long-term survival however most patients have unresectable disease at presentation because of poor liver function the overall resect ability rate for HCC is only 10 to 25 percent and even among those who undergo surgical

resection with curative intent there is a recurrence rate of it to 80% at five years post resection survival rates are in the range of 80 to 92% at one year sixty-one to 86 three years and 41 to 74 at five years

the most common sight of post resection recurrence is a remaining liver for patients who are not surgically resectable liver transplant is the only other potentially curative option virtually all patients who are

considered for liver transplant are unresectable because of the degree of underlying liver dysfunction rather than tumor extent down staging using local regional therapies can also be used to increase eligibility for orthotopic

liver transplant while on the transplant list patients disease progress and meeting criteria gets complicated so patients on the transplant list are and do get some other therapies

which I will later discuss so we're surgical resection is not possible for poor liver function liver transplant is a treatment of choice prior to 2008 no systemic therapy was available that demonstrated an improvement in survival

with the publication of two randomized placebo-controlled phase 3 trials the oral multi targeted tyrosine kinase inhibitor sorafenib has become the new standard of treatment for advanced HCC with an increased median survival from

seven point nine months and the placebo group to ten point seven months in the treatment group systemic therapy can be difficult to tolerate because of the side effects dose reduction or treatment interruption is often needed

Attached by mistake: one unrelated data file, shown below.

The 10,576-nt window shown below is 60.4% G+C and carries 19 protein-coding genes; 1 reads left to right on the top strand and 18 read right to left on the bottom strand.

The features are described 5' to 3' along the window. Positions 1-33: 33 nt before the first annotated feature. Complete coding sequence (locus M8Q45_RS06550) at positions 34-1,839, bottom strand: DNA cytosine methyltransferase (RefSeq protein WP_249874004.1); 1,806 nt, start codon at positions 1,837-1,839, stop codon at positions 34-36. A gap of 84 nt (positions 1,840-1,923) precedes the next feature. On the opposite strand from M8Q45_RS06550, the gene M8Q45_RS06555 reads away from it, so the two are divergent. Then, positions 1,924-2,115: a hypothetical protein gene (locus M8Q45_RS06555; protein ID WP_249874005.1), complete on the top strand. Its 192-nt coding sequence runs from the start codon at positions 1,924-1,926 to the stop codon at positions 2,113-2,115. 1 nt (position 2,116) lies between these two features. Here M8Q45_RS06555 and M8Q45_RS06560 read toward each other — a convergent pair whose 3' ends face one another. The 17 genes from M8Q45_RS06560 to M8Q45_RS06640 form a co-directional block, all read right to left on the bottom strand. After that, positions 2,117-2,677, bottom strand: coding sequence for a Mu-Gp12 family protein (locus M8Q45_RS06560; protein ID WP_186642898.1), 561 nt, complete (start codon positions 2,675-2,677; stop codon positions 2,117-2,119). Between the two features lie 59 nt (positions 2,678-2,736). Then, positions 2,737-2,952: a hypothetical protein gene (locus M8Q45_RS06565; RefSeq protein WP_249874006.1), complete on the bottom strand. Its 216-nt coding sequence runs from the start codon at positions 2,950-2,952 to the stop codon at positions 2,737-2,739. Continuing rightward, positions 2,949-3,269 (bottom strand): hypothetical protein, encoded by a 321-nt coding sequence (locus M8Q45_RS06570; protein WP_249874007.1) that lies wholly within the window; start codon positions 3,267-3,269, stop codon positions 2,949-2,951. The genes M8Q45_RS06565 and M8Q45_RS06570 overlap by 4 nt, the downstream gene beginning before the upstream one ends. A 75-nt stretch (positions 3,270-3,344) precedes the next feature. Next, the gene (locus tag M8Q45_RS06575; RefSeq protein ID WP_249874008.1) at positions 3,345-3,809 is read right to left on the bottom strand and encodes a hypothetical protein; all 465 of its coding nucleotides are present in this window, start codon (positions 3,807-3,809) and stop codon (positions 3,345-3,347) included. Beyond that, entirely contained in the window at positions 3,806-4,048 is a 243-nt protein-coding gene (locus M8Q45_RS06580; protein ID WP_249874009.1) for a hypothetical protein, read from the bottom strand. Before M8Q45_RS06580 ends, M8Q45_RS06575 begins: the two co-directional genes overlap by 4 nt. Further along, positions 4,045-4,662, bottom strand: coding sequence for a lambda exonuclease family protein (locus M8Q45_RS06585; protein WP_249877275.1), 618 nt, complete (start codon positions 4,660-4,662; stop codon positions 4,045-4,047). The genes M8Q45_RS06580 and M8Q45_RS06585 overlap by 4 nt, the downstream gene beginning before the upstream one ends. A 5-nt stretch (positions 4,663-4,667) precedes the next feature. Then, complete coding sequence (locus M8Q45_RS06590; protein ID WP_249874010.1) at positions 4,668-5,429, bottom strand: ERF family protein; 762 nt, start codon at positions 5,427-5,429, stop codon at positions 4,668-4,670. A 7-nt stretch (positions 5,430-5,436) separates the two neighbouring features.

despite the side-effects treatment is recommended and to be continued into a progression of the tumor is demonstrated the majority of diagnosed patients with HCC present with advanced disease oral therapy has taken two pills twice daily

equaling 400 milligrams B ID so interventional radiology it's like surgery only magic so I I always think about this when patients come in and pre-op beam and they think they're having surgery you know it's well a lot

of benefits to ir what we're doing so interventional radiology is where the magic happens and non-surgical approach procedures are performed percutaneous local ablation include ethanol injection and radiofrequency ablation microwave

ablation is utilized both percutaneously and intraoperatively and lastly there is trans arterial embolisation which depending on the embolization agent can either be chemo bland or radioisotopes percutaneous ethanol injection known as

Pei has a long track record and is very effective in destroying HCC tumors that are less than or equal to 2 centimeters in diameter performed under percutaneous ultrasound guidance a needle is placed into the tumor and absolute alcohol is

injected over recent years radiofrequency ablation referred to as RFA has largely replaced Pei at most centres RFA's also performed percutaneously advancing a specially designed electrode into the tumor and

applying radiofrequency energy to generate a zone of thermal destruction that encompasses the tumor and a 1 centimeter margarine surrounding liver RFA is thus preferable to ethanol injection for patients with solitary

tumors 2 to 4 centimeters in size for tumors smaller than 4 centimeters RFA can achieve initial complete response rates of over 90% in microwave ablation MWA microwaves are created from the needle to create small

regionals regions of heat the heat destroy the liver cancer cells RFA and microwave are effective treatment options for patients who might have difficulty with surgery or those whose tumors are less than one and a half inch

in diameter the success rate for completely eliminating small liver tumors is greater than 85% so can I get a show of hands from the audience on who what facilities are doing chemo embolization everybody pretty much are

you guys doing them next to the gentleman yeah okay so this is gonna be a boring review here alright so trans arterial embolisation a minimally invasive procedure performed to restrict to tumors blood supply it is performed

by advancing and angiography catheter into the branches of the hepatic artery supplying the tumor and injecting an agent mixed with orally contrast followed by a cluding agent known as beads the beads which range from 100 to